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Psoriasis, a chronic skin disease that does not have a cure, is characterized by outbreaks of thick, scaly skin patches that can be inflamed, red and painful. A number of treatment options exist, but none specifically addresses the symptom of redness on its own; most work to get rid of irritation, redness and scaly skin at the same time. Psoriasis outbreaks generally last from two to four weeks, but for mild to moderate cases of psoriasis, red and inflamed skin patches can improve within days after home treatment. For more severe cases of redness from psoriasis, prescription-strength medications may be needed.

Soak in a bath. A 15-minute soak in a lukewarm bath can alleviate the pain associated with inflamed skin and can lighten red psoriasis skin. Make sure the water is not too hot, as this will exacerbate the redness. The Mayo Clinic recommends adding colloidal oatmeal, Epsom salts or Dead Sea salts to the water and using soaps that have oils or fats added to them.

Apply moisturizers. These will be more effective if applied immediately following a bath. Dab, but do not rub, your skin with a towel after the bath, then apply an ointment-based moisturizer. You may need to apply moisturizer more frequently during cold and dry weather. Look for over-the-counter moisturizers that contain ingredients such as jojoba, zinc pyrithione and aloe vera. The National Psoriasis Foundation suggests that cooking oils and shortening can be used instead of commercial moisturizers.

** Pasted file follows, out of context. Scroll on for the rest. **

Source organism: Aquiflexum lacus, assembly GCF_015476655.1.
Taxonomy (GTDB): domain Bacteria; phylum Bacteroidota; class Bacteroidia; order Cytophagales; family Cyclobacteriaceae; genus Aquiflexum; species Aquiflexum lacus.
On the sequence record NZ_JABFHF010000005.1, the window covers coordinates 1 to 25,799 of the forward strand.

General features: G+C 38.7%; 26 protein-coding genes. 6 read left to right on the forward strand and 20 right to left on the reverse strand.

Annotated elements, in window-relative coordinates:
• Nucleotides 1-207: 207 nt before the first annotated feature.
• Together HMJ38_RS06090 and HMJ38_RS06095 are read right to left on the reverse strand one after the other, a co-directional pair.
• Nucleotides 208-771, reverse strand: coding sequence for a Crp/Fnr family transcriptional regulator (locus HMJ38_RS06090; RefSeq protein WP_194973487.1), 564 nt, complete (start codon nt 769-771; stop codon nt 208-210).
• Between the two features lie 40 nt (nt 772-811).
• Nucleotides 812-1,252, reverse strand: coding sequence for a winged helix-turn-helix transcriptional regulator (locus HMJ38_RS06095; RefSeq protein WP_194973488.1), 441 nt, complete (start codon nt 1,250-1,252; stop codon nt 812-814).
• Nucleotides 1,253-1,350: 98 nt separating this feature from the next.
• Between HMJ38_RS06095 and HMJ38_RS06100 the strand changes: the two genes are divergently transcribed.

Cover the moisturizers. This method, known as occlusion, involves putting a moisturizer on the affected red skin, covering it overnight with plastic wrap, cotton socks or waterproof dressing, and then washing it off in the morning. This will increase the amount of moisturizer absorbed by the skin, thereby relieving redness faster than simply applying moisturizers without covering them up.

Use phototherapy by exposing reddened skin to either sunlight or artificial UVB light. According to PsoriasisNet (a comprehensive online psoriasis database), sunlight and artificial UVB light destroy excessive T-cells, the white blood cells whose uncontrolled proliferation is responsible for creating the redness of psoriatic skin. Sunbathe for short bursts and not more than three to four times per week, and always use sunblock of at least 15 SPF. Artificial UVB phototherapy can be administered in a clinical setting, so talk to your dermatologist about this option.

Combine phototherapy with over-the-counter ointments or creams. The Mayo Clinic states that combining topical ointments or creams with phototherapy can speed up skin redness reduction. For example, a procedure called the Goeckerman treatment involves using UVB phototherapy (administered in a clinical setting) in combination with the topical application of coal tar, a petroleum byproduct (and one of the oldest treatments for psoriasis). The coal tar makes skin more sensitive to UVB light, which in turn makes phototherapy sessions more effective.


Try a variety of approaches; according to the Mayo Clinic, psoriasis can be a stubborn condition, and what works for one sufferer may not work for another.


Always consult with your doctor before undertaking any new treatment for your psoriasis. Overexposure to the sun can actually worsen your symptoms.